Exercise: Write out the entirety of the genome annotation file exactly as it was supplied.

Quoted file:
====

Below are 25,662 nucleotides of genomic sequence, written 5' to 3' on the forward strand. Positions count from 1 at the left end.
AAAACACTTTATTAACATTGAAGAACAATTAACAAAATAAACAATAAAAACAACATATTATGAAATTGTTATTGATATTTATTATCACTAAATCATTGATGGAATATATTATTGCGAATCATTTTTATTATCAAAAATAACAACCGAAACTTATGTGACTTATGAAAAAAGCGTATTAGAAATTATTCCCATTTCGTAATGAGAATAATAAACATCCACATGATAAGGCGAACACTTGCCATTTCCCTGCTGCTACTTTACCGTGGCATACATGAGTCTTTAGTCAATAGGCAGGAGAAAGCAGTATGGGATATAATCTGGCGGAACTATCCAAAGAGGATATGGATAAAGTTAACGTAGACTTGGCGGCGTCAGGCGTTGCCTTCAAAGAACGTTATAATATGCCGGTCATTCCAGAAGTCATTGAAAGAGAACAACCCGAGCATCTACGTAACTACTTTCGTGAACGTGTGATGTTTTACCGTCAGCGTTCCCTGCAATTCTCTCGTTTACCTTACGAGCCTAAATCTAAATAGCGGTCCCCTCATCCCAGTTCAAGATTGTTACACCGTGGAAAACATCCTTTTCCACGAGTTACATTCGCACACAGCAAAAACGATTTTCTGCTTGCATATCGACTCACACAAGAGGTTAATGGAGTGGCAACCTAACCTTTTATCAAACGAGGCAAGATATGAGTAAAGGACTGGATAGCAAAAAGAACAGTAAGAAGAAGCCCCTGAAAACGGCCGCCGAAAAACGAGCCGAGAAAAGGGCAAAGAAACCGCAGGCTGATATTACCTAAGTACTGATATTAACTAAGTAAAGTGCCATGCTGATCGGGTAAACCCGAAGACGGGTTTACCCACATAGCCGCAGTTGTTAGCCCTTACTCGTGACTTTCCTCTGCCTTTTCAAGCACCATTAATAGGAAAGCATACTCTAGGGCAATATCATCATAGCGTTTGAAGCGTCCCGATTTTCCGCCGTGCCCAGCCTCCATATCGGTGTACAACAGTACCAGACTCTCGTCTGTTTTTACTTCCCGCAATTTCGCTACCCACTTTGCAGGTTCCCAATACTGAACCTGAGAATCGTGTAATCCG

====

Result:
Below are 25,662 nucleotides of genomic sequence, written 5' to 3' on the forward strand. Positions count from 1 at the left end.
AAAACACTTTATTAACATTGAAGAACAATTAACAAAATAAACAATAAAAACAACATATTATGAAATTGTTATTGATATTTATTATCACTAAATCATTGATGGAATATATTATTGCGAATCATTTTTATTATCAAAAATAACAACCGAAACTTATGTGACTTATGAAAAAAGCGTATTAGAAATTATTCCCATTTCGTAATGAGAATAATAAACATCCACATGATAAGGCGAACACTTGCCATTTCCCTGCTGCTACTTTACCGTGGCATACATGAGTCTTTAGTCAATAGGCAGGAGAAAGCAGTATGGGATATAATCTGGCGGAACTATCCAAAGAGGATATGGATAAAGTTAACGTAGACTTGGCGGCGTCAGGCGTTGCCTTCAAAGAACGTTATAATATGCCGGTCATTCCAGAAGTCATTGAAAGAGAACAACCCGAGCATCTACGTAACTACTTTCGTGAACGTGTGATGTTTTACCGTCAGCGTTCCCTGCAATTCTCTCGTTTACCTTACGAGCCTAAATCTAAATAGCGGTCCCCTCATCCCAGTTCAAGATTGTTACACCGTGGAAAACATCCTTTTCCACGAGTTACATTCGCACACAGCAAAAACGATTTTCTGCTTGCATATCGACTCACACAAGAGGTTAATGGAGTGGCAACCTAACCTTTTATCAAACGAGGCAAGATATGAGTAAAGGACTGGATAGCAAAAAGAACAGTAAGAAGAAGCCCCTGAAAACGGCCGCCGAAAAACGAGCCGAGAAAAGGGCAAAGAAACCGCAGGCTGATATTACCTAAGTACTGATATTAACTAAGTAAAGTGCCATGCTGATCGGGTAAACCCGAAGACGGGTTTACCCACATAGCCGCAGTTGTTAGCCCTTACTCGTGACTTTCCTCTGCCTTTTCAAGCACCATTAATAGGAAAGCATACTCTAGGGCAATATCATCATAGCGTTTGAAGCGTCCCGATTTTCCGCCGTGCCCAGCCTCCATATCGGTGTACAACAGTACCAGACTCTCGTCTGTTTTTACTTCCCGCAATTTCGCTACCCACTTTGCAGGTTCCCAATACTGAACCTGAGAATCGTGTAATCCG